Family’s development stunted when mom dies in Las Vegas shooting
“Their family was just starting to develop,” says Donna Jaksha, the mother of a man who was preparing to marry Rocio Guillen, a woman who died in the Las Vegas mass shooting on Oct. 1.
November 24, 2017 - 6:30 am
Rocio Guillen was still on maternity leave from her job at California Pizza Kitchen when she was killed Oct. 1. Just six weeks earlier, she had given birth to her fourth child, son Austin Jaksha.
Days before her death, she was planning an 18th birthday celebration for her oldest son, Marcus Guillen, and was set to marry Chris Jaksha, whom she called “the love of her life” in the early spring.
Rocio was shot in the thigh at the Route 91 Harvest country music festival. Chris helped her climb over a fence and into shelter — then waited in the hospital for 11 hours before he was given the news of her death.
“Their family was just starting to develop,” said Chris’ mother, Donna Jaksha, her voice cracking. “Theirs was a fairy tale love story that came to an abrupt end.”
Donna recalls she FaceTimed Rocio the morning before her death, so the 40-year-old mother could say hello to her babies, 1½-year-old Sophia and newborn Austin, who were staying at their grandparents’ home in Chino Hills, California.
“Mommy loves you,” Donna recalls her saying. “Mommy will see you in a couple of days.”
Instead of being embraced with hugs, the youngest children were denied a chance to make lifelong memories. Though the babies are too young to understand what happened, Donna said there are moments when Sophia seems to be missing her mother.
“In the beginning, she would say ‘mama’ and look toward the door,” Donna said. “It was heartbreaking.”
Two roles, one income
Now, Chris is left with two motherless children inside their home. He’s learning to take over Rocio’s maternal role while harboring an aching heart.
He’s made it his job to feed Austin multiple times at night — declining help from his parents. Donna added that he is figuring out how to balance two little ones as he handles car seats, diaper bags, nap time and maintaining a social life for the children.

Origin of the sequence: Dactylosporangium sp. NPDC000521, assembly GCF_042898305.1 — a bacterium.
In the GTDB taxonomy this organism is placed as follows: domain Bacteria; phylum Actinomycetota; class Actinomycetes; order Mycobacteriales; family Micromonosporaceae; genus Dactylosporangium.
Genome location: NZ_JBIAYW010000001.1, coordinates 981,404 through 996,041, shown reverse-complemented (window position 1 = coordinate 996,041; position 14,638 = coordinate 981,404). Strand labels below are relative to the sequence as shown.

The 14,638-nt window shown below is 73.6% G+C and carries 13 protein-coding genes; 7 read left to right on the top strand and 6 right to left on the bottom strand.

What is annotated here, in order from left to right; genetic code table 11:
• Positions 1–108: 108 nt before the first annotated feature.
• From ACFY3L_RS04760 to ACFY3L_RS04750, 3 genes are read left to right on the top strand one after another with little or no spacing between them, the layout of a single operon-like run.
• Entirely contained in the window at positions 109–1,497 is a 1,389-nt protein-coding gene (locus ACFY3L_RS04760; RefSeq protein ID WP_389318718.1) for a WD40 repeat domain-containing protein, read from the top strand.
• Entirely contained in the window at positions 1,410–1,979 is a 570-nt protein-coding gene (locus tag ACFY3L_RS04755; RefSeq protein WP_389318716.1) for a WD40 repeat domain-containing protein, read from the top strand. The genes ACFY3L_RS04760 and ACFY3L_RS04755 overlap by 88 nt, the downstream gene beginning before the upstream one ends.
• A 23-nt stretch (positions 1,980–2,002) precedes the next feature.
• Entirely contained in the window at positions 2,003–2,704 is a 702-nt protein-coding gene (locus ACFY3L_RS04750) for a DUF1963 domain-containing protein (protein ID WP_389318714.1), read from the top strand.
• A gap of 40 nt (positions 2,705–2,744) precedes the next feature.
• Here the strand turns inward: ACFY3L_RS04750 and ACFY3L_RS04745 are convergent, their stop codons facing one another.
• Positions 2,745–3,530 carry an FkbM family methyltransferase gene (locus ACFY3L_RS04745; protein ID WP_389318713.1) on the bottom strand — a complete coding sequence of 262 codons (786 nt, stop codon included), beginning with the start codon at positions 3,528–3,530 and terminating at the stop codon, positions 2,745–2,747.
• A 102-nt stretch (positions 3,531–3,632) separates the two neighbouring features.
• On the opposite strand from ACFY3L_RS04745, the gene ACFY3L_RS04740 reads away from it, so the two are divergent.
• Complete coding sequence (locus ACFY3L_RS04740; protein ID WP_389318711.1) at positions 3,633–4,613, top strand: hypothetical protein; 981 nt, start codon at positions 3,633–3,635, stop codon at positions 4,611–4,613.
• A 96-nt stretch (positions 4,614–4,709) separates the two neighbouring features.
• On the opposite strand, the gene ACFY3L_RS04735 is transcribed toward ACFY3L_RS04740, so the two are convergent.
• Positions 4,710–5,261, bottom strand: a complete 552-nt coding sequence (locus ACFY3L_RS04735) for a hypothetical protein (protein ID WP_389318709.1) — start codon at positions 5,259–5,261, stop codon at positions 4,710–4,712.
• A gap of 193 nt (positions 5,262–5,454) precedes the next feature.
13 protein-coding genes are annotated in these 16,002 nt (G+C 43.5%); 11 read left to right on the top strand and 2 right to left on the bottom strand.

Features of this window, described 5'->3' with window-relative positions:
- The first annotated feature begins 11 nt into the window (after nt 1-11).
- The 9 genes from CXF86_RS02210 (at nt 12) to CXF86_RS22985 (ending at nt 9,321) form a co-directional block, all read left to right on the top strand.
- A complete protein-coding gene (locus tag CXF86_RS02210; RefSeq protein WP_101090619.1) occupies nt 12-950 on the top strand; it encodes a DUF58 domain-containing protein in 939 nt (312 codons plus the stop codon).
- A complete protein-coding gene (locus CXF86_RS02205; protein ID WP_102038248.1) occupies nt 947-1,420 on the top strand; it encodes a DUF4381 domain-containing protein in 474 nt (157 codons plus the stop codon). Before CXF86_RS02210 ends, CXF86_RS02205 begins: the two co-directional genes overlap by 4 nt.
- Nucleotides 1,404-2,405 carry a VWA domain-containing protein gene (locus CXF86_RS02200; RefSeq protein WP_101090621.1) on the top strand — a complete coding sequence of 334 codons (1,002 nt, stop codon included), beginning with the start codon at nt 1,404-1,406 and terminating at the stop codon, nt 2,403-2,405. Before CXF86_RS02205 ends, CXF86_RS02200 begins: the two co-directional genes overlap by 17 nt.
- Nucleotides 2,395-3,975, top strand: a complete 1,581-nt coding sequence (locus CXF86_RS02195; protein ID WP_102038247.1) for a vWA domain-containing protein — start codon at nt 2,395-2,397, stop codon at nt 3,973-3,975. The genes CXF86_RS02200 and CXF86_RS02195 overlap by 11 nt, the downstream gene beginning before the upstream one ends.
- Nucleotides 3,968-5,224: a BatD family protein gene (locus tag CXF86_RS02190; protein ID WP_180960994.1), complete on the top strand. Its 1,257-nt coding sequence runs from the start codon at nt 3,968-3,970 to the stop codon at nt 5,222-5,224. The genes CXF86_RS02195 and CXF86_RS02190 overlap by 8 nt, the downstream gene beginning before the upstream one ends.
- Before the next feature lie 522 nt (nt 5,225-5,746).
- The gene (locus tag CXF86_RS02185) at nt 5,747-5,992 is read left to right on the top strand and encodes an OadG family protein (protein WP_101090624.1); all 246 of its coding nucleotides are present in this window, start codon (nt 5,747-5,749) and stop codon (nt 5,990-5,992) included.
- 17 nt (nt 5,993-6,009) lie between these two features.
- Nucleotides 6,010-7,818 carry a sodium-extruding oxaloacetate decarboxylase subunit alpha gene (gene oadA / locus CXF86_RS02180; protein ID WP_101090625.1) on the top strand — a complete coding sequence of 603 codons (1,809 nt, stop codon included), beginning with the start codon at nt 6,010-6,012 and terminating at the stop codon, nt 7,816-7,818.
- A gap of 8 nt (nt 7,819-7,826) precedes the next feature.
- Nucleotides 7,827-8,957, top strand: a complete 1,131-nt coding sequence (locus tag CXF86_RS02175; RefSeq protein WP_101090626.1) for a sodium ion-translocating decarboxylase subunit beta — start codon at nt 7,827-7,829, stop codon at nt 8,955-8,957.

Work is another challenge. The former two-income family is now down to one.
Despite Chris’ pain, Donna said he’s been managing well. He focuses on being positive — not just for himself and the two young children — but also for Rocio’s oldest kids.
Earlier this month, Chris took Rocio’s older boys, Marcus and 13-year-old Chris, to Disneyland. It’s a bond the boys’ father, Jesse Guillen, said he appreciates.
“Chris (Jaksha) has been nothing short of amazing,” Jesse said.
“Up until the shooting, it was like we were two separate families. Since everything happened, we’ve included Chris and the babies in everything we do. We’ve become that big extended family.”
Jesse said he is also trying to keep everything “as normal as possible.”
“Our routine will stay the same, but right now all we can do is take it day-by-day,” Jesse said. “I don’t think the shock of the incident is past us. We’ve been dealing with all kinds of feelings.”
Jesse and his sons have been going to therapy. The older boys said the month of October dragged on after their mom died.
Most of the time, they said, they were in shock.
“You can’t think of anything as soon as it happens,” Marcus said. “Even when I was at school, I didn’t know what time it was. You’re just zoned out, and the month felt like a year.”
“It felt like I was in a dream,” Chris added.
Dedication to service
Marcus has channeled his sadness into service work. The weekend before Thanksgiving, the boys were busy collecting turkeys for lower-income families. It’s something that Marcus said he knows would make his mother proud.
“Throughout what happened, I’ve been trying to focus my energy on helping other people who have been affected by some form of challenge. It makes me feel better when I see others smile,” he said.
Both boys are starting a nonprofit on behalf of their mother called Just Breathe (The Rocio Gullien Jaksha Foundation). For the upcoming holidays, they are collecting toys for families.
Chris Guillen said he continues to play football, but he misses hearing his mother’s cheers.
“She was the loudest in the stands,” he said. “She rarely missed a game.”
Marcus chooses to focus on positive memories, as he recalls how his mom would dance to Kendrick Lamar’s “Be Humble” and sit down when he sang ‘sit down’ before dancing again.
“She was so goofy,” Chris said.
In the meantime, Donna has a big crate filled with articles about Rocio that she’s been collecting — something she hopes to show Chris Jaksha and the children whenever they are ready.
Contact Sandy Lopez at email@example.com or 702-383-4686. Follow @JournalismSandy on Twitter.
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